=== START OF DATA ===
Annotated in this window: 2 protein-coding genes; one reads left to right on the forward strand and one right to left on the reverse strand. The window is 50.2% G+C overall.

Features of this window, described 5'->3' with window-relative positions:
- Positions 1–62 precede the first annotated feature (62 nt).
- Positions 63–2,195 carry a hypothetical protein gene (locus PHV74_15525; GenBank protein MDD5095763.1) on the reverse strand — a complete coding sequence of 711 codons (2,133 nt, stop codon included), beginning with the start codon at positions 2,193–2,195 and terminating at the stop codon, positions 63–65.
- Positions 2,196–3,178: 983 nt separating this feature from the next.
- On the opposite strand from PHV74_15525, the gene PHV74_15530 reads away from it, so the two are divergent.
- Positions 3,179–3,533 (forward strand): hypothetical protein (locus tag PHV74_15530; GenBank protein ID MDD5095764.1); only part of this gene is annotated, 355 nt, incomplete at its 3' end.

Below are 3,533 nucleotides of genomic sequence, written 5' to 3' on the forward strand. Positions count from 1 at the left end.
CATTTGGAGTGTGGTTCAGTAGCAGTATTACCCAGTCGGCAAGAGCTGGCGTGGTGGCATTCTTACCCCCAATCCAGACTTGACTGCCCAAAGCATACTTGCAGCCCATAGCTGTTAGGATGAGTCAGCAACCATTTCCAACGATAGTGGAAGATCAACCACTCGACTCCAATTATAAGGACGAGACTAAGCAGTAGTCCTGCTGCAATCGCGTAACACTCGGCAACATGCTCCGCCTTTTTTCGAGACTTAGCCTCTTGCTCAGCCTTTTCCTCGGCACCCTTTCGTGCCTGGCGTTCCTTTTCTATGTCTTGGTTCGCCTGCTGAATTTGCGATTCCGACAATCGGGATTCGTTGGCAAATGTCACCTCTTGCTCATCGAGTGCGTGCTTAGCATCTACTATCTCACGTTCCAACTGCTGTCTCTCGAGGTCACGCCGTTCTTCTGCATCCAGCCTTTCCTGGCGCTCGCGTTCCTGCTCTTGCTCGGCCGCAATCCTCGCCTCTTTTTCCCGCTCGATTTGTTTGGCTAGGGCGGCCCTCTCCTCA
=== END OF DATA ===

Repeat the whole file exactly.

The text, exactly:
Annotated in this window: 2 protein-coding genes; one reads left to right on the forward strand and one right to left on the reverse strand. The window is 50.2% G+C overall.

Features of this window, described 5'->3' with window-relative positions:
- Positions 1–62 precede the first annotated feature (62 nt).
- Positions 63–2,195 carry a hypothetical protein gene (locus PHV74_15525; GenBank protein MDD5095763.1) on the reverse strand — a complete coding sequence of 711 codons (2,133 nt, stop codon included), beginning with the start codon at positions 2,193–2,195 and terminating at the stop codon, positions 63–65.
- Positions 2,196–3,178: 983 nt separating this feature from the next.
- On the opposite strand from PHV74_15525, the gene PHV74_15530 reads away from it, so the two are divergent.
- Positions 3,179–3,533 (forward strand): hypothetical protein (locus tag PHV74_15530; GenBank protein ID MDD5095764.1); only part of this gene is annotated, 355 nt, incomplete at its 3' end.

Below are 3,533 nucleotides of genomic sequence, written 5' to 3' on the forward strand. Positions count from 1 at the left end.
CATTTGGAGTGTGGTTCAGTAGCAGTATTACCCAGTCGGCAAGAGCTGGCGTGGTGGCATTCTTACCCCCAATCCAGACTTGACTGCCCAAAGCATACTTGCAGCCCATAGCTGTTAGGATGAGTCAGCAACCATTTCCAACGATAGTGGAAGATCAACCACTCGACTCCAATTATAAGGACGAGACTAAGCAGTAGTCCTGCTGCAATCGCGTAACACTCGGCAACATGCTCCGCCTTTTTTCGAGACTTAGCCTCTTGCTCAGCCTTTTCCTCGGCACCCTTTCGTGCCTGGCGTTCCTTTTCTATGTCTTGGTTCGCCTGCTGAATTTGCGATTCCGACAATCGGGATTCGTTGGCAAATGTCACCTCTTGCTCATCGAGTGCGTGCTTAGCATCTACTATCTCACGTTCCAACTGCTGTCTCTCGAGGTCACGCCGTTCTTCTGCATCCAGCCTTTCCTGGCGCTCGCGTTCCTGCTCTTGCTCGGCCGCAATCCTCGCCTCTTTTTCCCGCTCGATTTGTTTGGCTAGGGCGGCCCTCTCCTCA